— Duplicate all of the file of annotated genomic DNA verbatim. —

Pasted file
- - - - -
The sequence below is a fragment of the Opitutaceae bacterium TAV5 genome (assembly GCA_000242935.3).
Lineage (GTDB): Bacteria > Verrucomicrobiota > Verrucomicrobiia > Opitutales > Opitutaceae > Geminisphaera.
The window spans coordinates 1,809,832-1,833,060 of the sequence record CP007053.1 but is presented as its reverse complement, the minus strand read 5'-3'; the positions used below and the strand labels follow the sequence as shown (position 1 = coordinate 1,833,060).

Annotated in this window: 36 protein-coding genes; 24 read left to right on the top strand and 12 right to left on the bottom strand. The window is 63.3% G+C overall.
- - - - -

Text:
The sequence below is a fragment of the Opitutaceae bacterium TAV5 genome (assembly GCA_000242935.3).
Lineage (GTDB): Bacteria > Verrucomicrobiota > Verrucomicrobiia > Opitutales > Opitutaceae > Geminisphaera.
The window spans coordinates 1,809,832-1,833,060 of the sequence record CP007053.1 but is presented as its reverse complement, the minus strand read 5'-3'; the positions used below and the strand labels follow the sequence as shown (position 1 = coordinate 1,833,060).

Annotated in this window: 36 protein-coding genes; 24 read left to right on the top strand and 12 right to left on the bottom strand. The window is 63.3% G+C overall.